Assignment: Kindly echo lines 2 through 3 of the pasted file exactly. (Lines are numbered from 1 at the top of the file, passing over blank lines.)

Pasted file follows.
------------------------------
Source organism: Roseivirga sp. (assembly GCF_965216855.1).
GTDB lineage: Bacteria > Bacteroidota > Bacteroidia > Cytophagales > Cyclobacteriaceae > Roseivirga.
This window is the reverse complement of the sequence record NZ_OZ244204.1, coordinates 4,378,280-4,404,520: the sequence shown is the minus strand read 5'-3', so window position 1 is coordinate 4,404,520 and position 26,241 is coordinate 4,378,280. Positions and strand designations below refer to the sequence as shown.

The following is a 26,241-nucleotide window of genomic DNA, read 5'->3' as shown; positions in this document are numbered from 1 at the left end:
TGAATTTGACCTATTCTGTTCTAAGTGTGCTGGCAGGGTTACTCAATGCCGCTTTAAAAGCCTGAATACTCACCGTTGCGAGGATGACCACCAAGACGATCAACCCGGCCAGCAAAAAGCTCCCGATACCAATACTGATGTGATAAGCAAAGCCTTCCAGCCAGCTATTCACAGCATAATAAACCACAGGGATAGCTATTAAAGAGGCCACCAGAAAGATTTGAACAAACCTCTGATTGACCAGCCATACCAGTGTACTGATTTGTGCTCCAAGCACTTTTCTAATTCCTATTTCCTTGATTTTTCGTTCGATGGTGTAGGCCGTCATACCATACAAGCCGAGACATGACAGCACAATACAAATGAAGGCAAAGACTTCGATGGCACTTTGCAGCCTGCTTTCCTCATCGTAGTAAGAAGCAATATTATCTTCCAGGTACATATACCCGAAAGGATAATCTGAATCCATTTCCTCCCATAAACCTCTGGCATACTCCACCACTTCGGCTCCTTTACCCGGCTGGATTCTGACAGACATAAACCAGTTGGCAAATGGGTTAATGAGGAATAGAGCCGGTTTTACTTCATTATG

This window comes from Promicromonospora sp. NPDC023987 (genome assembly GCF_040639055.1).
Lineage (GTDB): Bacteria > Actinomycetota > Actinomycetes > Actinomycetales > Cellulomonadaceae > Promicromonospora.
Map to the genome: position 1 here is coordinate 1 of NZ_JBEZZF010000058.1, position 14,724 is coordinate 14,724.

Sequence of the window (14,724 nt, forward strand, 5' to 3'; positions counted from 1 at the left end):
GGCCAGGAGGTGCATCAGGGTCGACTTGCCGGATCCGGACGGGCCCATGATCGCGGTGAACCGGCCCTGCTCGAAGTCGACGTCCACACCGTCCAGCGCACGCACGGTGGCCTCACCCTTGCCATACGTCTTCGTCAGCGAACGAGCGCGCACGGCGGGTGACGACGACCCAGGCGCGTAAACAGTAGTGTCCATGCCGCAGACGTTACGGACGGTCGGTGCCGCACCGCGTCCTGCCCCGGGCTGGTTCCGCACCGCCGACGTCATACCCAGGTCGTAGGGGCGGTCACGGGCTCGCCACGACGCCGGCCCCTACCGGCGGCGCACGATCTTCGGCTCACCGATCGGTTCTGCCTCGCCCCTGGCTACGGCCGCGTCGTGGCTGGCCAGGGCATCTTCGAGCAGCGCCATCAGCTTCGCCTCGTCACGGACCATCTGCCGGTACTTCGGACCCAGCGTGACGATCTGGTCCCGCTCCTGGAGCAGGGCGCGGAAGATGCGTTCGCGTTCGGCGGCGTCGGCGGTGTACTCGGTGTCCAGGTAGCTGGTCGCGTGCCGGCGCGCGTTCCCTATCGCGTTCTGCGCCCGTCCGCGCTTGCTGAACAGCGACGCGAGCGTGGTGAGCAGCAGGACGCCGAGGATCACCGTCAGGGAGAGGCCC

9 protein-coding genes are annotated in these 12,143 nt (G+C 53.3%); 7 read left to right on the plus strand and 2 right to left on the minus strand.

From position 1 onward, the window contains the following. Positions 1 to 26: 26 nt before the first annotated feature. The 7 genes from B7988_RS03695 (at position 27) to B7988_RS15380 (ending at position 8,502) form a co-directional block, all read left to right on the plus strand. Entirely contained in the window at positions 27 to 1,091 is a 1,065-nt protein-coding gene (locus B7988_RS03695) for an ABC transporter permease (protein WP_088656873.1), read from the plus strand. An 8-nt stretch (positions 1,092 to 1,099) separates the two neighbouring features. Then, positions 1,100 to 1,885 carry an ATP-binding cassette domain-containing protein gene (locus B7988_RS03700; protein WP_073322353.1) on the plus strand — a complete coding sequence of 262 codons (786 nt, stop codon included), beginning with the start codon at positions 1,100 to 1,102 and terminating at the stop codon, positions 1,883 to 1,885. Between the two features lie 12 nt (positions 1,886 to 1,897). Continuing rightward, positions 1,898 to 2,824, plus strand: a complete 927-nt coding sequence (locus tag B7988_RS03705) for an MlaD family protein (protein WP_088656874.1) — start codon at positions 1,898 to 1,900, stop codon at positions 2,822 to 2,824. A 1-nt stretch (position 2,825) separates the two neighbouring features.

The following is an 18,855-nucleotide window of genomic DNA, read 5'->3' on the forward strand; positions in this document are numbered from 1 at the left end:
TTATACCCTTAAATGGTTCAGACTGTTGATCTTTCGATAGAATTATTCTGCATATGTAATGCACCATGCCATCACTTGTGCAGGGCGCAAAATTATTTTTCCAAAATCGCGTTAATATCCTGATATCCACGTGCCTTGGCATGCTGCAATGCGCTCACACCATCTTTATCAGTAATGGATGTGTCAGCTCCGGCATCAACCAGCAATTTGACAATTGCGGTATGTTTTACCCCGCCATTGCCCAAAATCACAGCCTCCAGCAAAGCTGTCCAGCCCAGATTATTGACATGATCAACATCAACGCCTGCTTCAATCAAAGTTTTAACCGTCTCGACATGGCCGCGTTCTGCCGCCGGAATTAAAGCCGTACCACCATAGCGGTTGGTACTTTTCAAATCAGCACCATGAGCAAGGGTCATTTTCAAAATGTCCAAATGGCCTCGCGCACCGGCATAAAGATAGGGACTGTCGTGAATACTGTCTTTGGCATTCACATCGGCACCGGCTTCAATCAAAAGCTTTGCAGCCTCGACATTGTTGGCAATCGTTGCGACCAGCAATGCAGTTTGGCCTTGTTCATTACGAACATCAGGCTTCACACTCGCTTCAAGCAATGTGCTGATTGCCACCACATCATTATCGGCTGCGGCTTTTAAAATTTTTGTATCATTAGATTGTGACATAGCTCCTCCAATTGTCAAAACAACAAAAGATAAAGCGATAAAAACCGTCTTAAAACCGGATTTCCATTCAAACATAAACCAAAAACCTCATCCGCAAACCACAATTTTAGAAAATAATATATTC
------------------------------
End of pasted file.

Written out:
GTDB lineage: Bacteria > Bacteroidota > Bacteroidia > Cytophagales > Cyclobacteriaceae > Roseivirga.
This window is the reverse complement of the sequence record NZ_OZ244204.1, coordinates 4,378,280-4,404,520: the sequence shown is the minus strand read 5'-3', so window position 1 is coordinate 4,404,520 and position 26,241 is coordinate 4,378,280. Positions and strand designations below refer to the sequence as shown.